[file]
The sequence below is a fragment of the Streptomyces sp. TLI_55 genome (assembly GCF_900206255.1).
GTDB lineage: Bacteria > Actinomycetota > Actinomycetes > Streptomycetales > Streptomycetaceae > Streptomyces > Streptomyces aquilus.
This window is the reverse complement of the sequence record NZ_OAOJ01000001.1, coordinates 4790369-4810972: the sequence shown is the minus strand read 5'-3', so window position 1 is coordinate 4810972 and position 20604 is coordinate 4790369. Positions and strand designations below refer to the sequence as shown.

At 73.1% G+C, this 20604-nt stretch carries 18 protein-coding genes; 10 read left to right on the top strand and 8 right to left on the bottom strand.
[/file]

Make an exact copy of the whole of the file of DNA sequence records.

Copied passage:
The sequence below is a fragment of the Streptomyces sp. TLI_55 genome (assembly GCF_900206255.1).
GTDB lineage: Bacteria > Actinomycetota > Actinomycetes > Streptomycetales > Streptomycetaceae > Streptomyces > Streptomyces aquilus.
This window is the reverse complement of the sequence record NZ_OAOJ01000001.1, coordinates 4790369-4810972: the sequence shown is the minus strand read 5'-3', so window position 1 is coordinate 4810972 and position 20604 is coordinate 4790369. Positions and strand designations below refer to the sequence as shown.

At 73.1% G+C, this 20604-nt stretch carries 18 protein-coding genes; 10 read left to right on the top strand and 8 right to left on the bottom strand.